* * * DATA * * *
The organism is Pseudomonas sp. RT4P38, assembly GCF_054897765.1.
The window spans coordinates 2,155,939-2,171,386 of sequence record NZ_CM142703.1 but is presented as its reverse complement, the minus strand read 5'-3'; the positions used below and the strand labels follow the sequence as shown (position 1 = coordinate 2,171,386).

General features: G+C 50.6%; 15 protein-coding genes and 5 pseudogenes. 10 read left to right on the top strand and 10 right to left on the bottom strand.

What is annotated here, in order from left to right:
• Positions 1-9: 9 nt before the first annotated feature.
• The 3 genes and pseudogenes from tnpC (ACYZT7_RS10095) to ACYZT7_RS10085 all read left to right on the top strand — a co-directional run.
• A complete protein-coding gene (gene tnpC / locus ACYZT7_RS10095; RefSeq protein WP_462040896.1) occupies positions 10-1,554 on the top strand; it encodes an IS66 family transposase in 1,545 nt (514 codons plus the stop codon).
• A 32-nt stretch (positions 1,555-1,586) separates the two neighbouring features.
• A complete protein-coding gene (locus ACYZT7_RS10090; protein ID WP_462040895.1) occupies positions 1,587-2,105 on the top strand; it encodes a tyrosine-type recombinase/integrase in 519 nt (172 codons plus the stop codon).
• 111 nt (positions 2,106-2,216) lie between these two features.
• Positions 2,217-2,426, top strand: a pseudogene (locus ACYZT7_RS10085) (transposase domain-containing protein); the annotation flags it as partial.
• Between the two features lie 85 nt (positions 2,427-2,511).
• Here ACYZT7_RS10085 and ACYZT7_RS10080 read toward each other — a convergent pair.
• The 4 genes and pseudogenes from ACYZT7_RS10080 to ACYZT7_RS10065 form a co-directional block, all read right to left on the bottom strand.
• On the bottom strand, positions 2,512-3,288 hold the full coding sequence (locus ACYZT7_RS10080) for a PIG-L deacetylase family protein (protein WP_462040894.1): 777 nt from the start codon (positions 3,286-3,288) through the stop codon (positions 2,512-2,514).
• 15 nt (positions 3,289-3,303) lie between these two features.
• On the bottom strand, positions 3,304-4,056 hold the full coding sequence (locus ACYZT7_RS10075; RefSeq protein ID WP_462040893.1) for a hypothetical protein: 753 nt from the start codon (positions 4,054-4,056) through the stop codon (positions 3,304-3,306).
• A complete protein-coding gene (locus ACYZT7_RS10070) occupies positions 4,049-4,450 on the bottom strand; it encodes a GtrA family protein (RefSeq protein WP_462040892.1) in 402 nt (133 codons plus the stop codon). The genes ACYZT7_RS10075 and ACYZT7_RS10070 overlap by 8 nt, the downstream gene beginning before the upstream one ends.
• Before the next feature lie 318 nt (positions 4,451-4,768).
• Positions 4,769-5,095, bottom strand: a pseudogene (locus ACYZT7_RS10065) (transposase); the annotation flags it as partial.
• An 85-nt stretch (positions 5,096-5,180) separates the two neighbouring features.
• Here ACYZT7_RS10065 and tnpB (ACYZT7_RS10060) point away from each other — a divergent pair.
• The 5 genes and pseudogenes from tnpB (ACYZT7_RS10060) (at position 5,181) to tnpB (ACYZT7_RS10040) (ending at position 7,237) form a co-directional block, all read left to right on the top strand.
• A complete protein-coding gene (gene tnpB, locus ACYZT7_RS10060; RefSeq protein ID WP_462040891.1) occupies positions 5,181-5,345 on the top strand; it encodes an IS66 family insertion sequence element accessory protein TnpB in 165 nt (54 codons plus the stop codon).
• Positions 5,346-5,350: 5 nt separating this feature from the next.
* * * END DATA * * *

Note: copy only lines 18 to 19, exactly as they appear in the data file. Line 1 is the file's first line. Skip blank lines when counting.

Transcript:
• A complete protein-coding gene (locus ACYZT7_RS10070) occupies positions 4,049-4,450 on the bottom strand; it encodes a GtrA family protein (RefSeq protein WP_462040892.1) in 402 nt (133 codons plus the stop codon). The genes ACYZT7_RS10075 and ACYZT7_RS10070 overlap by 8 nt, the downstream gene beginning before the upstream one ends.
• Before the next feature lie 318 nt (positions 4,451-4,768).